Reassessment of their approach to regulations

In trying to both comply with the EU regulations and keep a grasp of control, the Belgian government has found its approach moving out of alignment with EU mandates.

While the Belgian approach is rather successful and does a good job at protecting players, it might also be quite outdated due to the shift from land-based to online/mobile. Word is the Belgian Gambling Commission is re-assessing the land-based connection to make sure it's still the best way forward nearly 10 years after its implementation. If the land-based connection were to be lifted, then online gaming halls would be able to offer a much wider range of games. It would also be possible for big casino giants such as Mr Green and Casumo to enter the Belgian market. The only question is whether the current online gambling sites in Belgium would be able to compete.

The Belgian Gaming Commission is competent to monitor illegal gambling in Belgium and to take subsequent action. It adopts a stringent approach with regard to illegal offshore gambling operators directing their activities to Belgian residents.

The Gambling Commission mechanisms

The powers of the Gaming Commission are very broad. It can issue warnings against illegal operators but also issue administrative fines. In the first instance, however, the Gaming Commission will not act as prosecuting authority but will only note infringements and transfer the file to the public prosecutor. If the latter takes action on the basis of the file handed to him or her, the illegal operator may be subject to criminal prosecution.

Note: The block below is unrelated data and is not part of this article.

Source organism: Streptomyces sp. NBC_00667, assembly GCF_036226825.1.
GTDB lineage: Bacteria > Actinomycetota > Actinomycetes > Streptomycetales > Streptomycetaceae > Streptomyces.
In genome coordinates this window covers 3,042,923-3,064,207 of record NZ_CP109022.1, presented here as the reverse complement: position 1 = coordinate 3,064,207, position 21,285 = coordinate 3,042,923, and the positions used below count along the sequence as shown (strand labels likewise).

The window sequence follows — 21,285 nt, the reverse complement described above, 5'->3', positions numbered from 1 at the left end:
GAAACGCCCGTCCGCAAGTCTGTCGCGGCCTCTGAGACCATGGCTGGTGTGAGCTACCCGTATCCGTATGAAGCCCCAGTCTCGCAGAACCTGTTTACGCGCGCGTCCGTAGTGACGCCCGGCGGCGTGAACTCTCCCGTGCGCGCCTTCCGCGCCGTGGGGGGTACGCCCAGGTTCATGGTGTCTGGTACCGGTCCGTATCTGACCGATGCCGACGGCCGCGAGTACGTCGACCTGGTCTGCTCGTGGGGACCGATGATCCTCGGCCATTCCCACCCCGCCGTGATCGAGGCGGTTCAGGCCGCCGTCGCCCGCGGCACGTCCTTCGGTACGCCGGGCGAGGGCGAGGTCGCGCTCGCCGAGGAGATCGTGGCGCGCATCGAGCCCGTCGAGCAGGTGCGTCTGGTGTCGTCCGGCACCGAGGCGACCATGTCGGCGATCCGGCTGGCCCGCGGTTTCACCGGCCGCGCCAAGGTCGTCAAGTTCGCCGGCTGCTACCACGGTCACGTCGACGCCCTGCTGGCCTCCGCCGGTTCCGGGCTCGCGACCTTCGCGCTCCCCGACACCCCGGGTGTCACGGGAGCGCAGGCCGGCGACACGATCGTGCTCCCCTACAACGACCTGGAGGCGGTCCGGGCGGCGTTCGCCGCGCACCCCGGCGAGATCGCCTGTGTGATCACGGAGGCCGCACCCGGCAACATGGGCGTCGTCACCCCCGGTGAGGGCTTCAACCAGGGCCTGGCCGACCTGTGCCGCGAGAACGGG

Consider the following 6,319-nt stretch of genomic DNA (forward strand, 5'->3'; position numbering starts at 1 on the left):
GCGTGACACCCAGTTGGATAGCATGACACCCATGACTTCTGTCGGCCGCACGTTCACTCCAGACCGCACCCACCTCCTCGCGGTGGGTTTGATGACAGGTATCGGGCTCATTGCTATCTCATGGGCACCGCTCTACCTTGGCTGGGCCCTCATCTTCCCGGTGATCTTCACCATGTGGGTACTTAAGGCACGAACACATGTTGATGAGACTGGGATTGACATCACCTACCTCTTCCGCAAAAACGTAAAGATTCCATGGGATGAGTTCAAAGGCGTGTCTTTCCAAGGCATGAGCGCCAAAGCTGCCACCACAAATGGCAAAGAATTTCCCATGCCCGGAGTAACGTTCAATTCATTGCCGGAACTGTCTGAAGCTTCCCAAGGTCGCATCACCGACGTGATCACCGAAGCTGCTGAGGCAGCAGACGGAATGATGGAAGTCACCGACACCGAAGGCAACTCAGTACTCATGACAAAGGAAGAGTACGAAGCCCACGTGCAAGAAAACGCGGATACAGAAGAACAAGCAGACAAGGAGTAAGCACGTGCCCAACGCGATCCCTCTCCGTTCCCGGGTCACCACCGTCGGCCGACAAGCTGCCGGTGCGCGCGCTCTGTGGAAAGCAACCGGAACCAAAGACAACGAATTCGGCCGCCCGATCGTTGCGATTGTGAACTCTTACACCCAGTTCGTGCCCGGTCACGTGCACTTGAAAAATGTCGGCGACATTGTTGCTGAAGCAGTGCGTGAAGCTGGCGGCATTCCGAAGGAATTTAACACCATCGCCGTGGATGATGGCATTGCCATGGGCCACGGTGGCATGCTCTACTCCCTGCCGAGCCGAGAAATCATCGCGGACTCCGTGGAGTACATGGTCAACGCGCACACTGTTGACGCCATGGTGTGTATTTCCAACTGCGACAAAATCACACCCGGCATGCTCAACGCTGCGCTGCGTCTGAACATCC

The Gaming Commission also has in place a mechanism to prevent Belgian residents from accessing illegal (including offshore) gambling websites. This mechanism involves the drafting of a blacklist which is available on the Gaming Commission website. This blacklist includes all websites that, in the Gaming Commission's official opinion, offer gambling to Belgian residents without the required license. Through a cooperation between the Gaming Commission, the special police IT-crime unit and internet service providers (ISPs), the Gaming Commission informs the police of the name and details of the illegal websites; that data is then transferred to the ISPs that will block the access to the website. The website will then become inaccessible to Belgian residents. If they try to access the website a stop-page will be displayed with the different logos of the enforcement authorities stating that the website is no longer accessible because it infringes Belgian law.